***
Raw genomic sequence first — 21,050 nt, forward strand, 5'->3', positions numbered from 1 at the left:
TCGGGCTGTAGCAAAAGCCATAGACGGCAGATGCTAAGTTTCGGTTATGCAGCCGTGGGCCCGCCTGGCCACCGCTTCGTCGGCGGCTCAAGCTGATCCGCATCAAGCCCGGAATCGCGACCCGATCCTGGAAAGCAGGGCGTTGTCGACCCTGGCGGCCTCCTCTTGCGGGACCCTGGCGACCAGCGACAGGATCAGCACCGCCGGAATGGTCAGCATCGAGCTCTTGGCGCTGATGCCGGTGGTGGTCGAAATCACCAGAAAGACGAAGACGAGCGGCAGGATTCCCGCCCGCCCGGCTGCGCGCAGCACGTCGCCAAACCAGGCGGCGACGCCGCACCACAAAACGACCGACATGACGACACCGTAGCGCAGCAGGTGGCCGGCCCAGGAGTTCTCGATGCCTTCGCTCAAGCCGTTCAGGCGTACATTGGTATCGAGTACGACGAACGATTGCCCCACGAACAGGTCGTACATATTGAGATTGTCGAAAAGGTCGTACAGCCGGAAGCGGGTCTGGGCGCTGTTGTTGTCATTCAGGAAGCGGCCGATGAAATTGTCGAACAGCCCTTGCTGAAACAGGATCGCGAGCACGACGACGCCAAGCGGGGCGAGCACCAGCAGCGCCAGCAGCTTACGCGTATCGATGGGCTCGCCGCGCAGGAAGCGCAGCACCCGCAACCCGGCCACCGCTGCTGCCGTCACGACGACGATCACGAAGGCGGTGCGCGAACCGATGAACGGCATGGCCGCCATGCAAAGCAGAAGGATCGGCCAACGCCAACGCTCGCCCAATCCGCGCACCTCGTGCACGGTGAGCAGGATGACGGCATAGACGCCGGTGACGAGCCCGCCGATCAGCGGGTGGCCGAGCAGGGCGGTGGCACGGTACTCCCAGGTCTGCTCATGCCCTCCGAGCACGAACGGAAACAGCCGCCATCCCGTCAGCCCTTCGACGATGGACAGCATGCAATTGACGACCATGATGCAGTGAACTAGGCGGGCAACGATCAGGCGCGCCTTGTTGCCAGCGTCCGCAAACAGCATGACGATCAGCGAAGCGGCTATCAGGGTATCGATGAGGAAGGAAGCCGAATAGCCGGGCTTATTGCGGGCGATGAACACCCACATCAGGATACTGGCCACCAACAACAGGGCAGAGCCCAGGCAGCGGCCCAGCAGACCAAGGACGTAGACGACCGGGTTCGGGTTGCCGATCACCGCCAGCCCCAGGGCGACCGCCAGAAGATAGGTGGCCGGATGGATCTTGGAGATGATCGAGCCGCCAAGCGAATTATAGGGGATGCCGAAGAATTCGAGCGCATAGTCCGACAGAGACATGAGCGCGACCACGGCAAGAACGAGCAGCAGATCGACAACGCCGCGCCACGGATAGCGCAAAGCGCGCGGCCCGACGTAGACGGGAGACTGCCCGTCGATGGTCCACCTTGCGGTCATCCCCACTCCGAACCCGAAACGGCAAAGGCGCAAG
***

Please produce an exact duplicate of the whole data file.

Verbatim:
Raw genomic sequence first — 21,050 nt, forward strand, 5'->3', positions numbered from 1 at the left:
TCGGGCTGTAGCAAAAGCCATAGACGGCAGATGCTAAGTTTCGGTTATGCAGCCGTGGGCCCGCCTGGCCACCGCTTCGTCGGCGGCTCAAGCTGATCCGCATCAAGCCCGGAATCGCGACCCGATCCTGGAAAGCAGGGCGTTGTCGACCCTGGCGGCCTCCTCTTGCGGGACCCTGGCGACCAGCGACAGGATCAGCACCGCCGGAATGGTCAGCATCGAGCTCTTGGCGCTGATGCCGGTGGTGGTCGAAATCACCAGAAAGACGAAGACGAGCGGCAGGATTCCCGCCCGCCCGGCTGCGCGCAGCACGTCGCCAAACCAGGCGGCGACGCCGCACCACAAAACGACCGACATGACGACACCGTAGCGCAGCAGGTGGCCGGCCCAGGAGTTCTCGATGCCTTCGCTCAAGCCGTTCAGGCGTACATTGGTATCGAGTACGACGAACGATTGCCCCACGAACAGGTCGTACATATTGAGATTGTCGAAAAGGTCGTACAGCCGGAAGCGGGTCTGGGCGCTGTTGTTGTCATTCAGGAAGCGGCCGATGAAATTGTCGAACAGCCCTTGCTGAAACAGGATCGCGAGCACGACGACGCCAAGCGGGGCGAGCACCAGCAGCGCCAGCAGCTTACGCGTATCGATGGGCTCGCCGCGCAGGAAGCGCAGCACCCGCAACCCGGCCACCGCTGCTGCCGTCACGACGACGATCACGAAGGCGGTGCGCGAACCGATGAACGGCATGGCCGCCATGCAAAGCAGAAGGATCGGCCAACGCCAACGCTCGCCCAATCCGCGCACCTCGTGCACGGTGAGCAGGATGACGGCATAGACGCCGGTGACGAGCCCGCCGATCAGCGGGTGGCCGAGCAGGGCGGTGGCACGGTACTCCCAGGTCTGCTCATGCCCTCCGAGCACGAACGGAAACAGCCGCCATCCCGTCAGCCCTTCGACGATGGACAGCATGCAATTGACGACCATGATGCAGTGAACTAGGCGGGCAACGATCAGGCGCGCCTTGTTGCCAGCGTCCGCAAACAGCATGACGATCAGCGAAGCGGCTATCAGGGTATCGATGAGGAAGGAAGCCGAATAGCCGGGCTTATTGCGGGCGATGAACACCCACATCAGGATACTGGCCACCAACAACAGGGCAGAGCCCAGGCAGCGGCCCAGCAGACCAAGGACGTAGACGACCGGGTTCGGGTTGCCGATCACCGCCAGCCCCAGGGCGACCGCCAGAAGATAGGTGGCCGGATGGATCTTGGAGATGATCGAGCCGCCAAGCGAATTATAGGGGATGCCGAAGAATTCGAGCGCATAGTCCGACAGAGACATGAGCGCGACCACGGCAAGAACGAGCAGCAGATCGACAACGCCGCGCCACGGATAGCGCAAAGCGCGCGGCCCGACGTAGACGGGAGACTGCCCGTCGATGGTCCACCTTGCGGTCATCCCCACTCCGAACCCGAAACGGCAAAGGCGCAAG